At the Community Nursery and Library in Kikam, the children are sleeping on the concrete floor while using questionable toilet facilities. There is not enough money to pay the teachers and maintain the buildings. The CEO of UCSOND made a donation to help the nursery, but a lot more help is needed.
It was a big day for the community members of Kikam when a new Community Nursery and Library was opened almost twenty years ago, by the NGO, 31st of December Women´s Movement. Everyone in the community was happy to get a new nursery for their children, and they had great hopes for the future of the institution. Today the excitement has faded away, as has the condition of the once new nursery buildings. Nothing has really happened since the opening of the nursery twenty years ago. As a result, the classrooms are now worn out, and the toilets are old and smelly. There is no money for maintenance.
» We don’t even have money to by chalk for the blackboard or to provide the children with books,« says Vida Eshun, one of three teachers at Kikam Community Nursery and Library.
The idea behind the nursery was that it should be running itself with the school fees provided by the parents every three months. With the forty children currently enrolled in the school that makes 400 cedi to cover all expenses, which is far from enough. Since the nursery was initially an NGO project, the three teachers are not entitled to be on government payroll. They are therefore coming to work everyday without receiving a sufficient salary for their work.
» We keep on going to work every morning because we are all mothers that have compassion for the children. If the children were not here, where should they then go? Who would then look after them?« says Vida Eshun.
Using what they have
The nursery buildings haven’t been maintained properly over the years because of the limited finance. As a result of this, the water system doesn’t work anymore, and the whole school is slightly falling apart. There are no chairs in the classrooms for the children to sit on, so they have to sit on the floor when the teachers try to teach them the ABC. The teachers have no choice but to try to manage with the limited resources they have in hand.
» We try to do the best we can, with what we have, there is nothing else we can do,« says Vida Eshun.
Cecilia Opon has two of her children enrolled in the nursery and she is very grateful for the work that the teachers are doing despite the financial constraints they are facing. She is concerned about the condition of the nursery, but is still happy to hand over her children to the teachers every morning before she goes to the market to sell fish.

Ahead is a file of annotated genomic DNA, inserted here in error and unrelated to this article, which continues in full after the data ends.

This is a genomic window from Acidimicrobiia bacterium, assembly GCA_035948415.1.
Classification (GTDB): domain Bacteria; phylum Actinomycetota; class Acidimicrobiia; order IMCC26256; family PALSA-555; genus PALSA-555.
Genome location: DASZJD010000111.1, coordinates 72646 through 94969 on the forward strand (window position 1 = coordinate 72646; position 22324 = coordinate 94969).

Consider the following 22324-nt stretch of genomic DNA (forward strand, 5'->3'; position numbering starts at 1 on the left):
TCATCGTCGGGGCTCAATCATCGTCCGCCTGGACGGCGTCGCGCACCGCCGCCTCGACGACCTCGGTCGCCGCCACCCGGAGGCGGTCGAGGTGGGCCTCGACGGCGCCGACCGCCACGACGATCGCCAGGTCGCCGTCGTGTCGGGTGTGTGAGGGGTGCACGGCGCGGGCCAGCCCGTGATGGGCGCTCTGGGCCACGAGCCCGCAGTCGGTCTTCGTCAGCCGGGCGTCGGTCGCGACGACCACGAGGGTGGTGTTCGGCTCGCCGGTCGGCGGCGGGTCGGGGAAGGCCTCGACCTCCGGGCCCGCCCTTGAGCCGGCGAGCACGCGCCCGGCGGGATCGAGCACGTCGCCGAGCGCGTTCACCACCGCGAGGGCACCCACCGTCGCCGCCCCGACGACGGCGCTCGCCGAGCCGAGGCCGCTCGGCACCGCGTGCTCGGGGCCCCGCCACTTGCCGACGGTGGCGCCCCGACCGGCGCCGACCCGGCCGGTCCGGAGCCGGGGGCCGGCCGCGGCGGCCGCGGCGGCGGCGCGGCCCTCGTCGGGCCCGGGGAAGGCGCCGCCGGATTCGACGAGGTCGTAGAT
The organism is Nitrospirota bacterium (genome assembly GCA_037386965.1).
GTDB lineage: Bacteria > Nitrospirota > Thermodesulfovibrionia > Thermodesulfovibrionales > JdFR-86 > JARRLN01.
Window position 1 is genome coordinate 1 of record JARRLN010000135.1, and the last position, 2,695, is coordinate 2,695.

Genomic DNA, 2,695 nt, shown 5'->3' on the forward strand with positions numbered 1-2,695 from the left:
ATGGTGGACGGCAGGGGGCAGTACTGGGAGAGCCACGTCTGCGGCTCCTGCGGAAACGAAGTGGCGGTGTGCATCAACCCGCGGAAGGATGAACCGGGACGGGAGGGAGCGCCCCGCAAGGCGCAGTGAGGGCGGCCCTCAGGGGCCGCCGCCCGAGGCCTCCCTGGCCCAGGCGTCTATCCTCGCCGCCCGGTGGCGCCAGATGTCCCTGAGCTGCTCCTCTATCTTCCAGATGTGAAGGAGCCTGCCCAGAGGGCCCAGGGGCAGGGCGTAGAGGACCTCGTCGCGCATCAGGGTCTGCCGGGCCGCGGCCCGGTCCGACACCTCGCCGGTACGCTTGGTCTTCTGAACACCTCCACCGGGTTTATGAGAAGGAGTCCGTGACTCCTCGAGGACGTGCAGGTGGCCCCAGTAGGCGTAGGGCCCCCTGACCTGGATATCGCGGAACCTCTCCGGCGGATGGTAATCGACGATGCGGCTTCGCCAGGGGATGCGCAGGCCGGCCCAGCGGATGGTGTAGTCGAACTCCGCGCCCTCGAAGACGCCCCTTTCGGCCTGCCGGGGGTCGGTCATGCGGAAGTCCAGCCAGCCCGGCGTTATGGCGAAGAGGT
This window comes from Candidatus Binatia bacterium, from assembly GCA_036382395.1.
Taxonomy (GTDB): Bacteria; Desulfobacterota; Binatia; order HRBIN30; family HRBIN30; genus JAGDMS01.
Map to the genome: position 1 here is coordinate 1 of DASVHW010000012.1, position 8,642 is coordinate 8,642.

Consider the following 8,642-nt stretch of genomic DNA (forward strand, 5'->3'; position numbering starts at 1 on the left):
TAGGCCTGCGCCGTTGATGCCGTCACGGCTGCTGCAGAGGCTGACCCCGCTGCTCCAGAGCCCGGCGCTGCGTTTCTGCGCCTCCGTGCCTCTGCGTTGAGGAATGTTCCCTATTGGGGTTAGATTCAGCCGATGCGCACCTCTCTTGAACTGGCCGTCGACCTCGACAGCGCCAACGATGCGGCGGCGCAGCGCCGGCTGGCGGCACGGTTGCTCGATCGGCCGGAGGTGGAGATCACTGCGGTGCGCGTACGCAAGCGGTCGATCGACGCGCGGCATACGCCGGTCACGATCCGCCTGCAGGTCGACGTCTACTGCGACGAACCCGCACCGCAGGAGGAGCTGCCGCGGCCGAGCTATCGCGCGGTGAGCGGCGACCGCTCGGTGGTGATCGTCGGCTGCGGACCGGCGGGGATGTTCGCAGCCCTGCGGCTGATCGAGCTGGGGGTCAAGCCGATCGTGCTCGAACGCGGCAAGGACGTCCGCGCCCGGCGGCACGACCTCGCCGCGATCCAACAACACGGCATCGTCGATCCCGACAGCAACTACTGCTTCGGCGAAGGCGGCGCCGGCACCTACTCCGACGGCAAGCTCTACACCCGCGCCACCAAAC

» I think the teachers treat the children very well here, even though the conditions are poor. But they really need some assistance from outside to make the school function better,« she says.
Assembly member Edward Arthur is aware of the bad condition of the nursery, but he explains that the Assembly can’t assist the teachers with support since the nursery is still owned by the NGO, 31st December Women’s Movement.
» As it is right now I see only two solutions to this problem. Either another NGO should take over the nursery, or the 31st December Women’s Movement should give the government permission to manage the nursery in the future,« he says.
A spokesperson from the 31st December Women’s Movement says that they know about the financial problems that the nursery is facing. It is not just in Kikam that a nursery lacks money, but a lot of similar institutions all over the country have the same problem. According to the spokesperson from 31st December Women’s Movement part of the problem has to do with bad management since the nurseries where supposed to manage themselves with the collected school fees.
The 31st December Women’s Movement are currently looking for a way to solve the problem, but the spokesperson wouldn’t go into details on what the NGO specifically would do to assist the nursery in Kikam.
Donation from UCSOND
When CEO of UCSOND, Wisdom Quaiku, found out about the poor conditions at the nursery, he decided to help the teachers. He donated 5 mats to the school so that children no longer had to take their nap on the cold concrete floor, and he provided the nursery with two buckets and toilet rolls to improve the conditions of the toilet.
The teachers and the Assembly member were all very grateful for this generous donation, but it was clear to everyone that the Kikam Community Nursery and Library needed a lot more support and help to bring the school back to the state it was in when it was opened twenty years ago.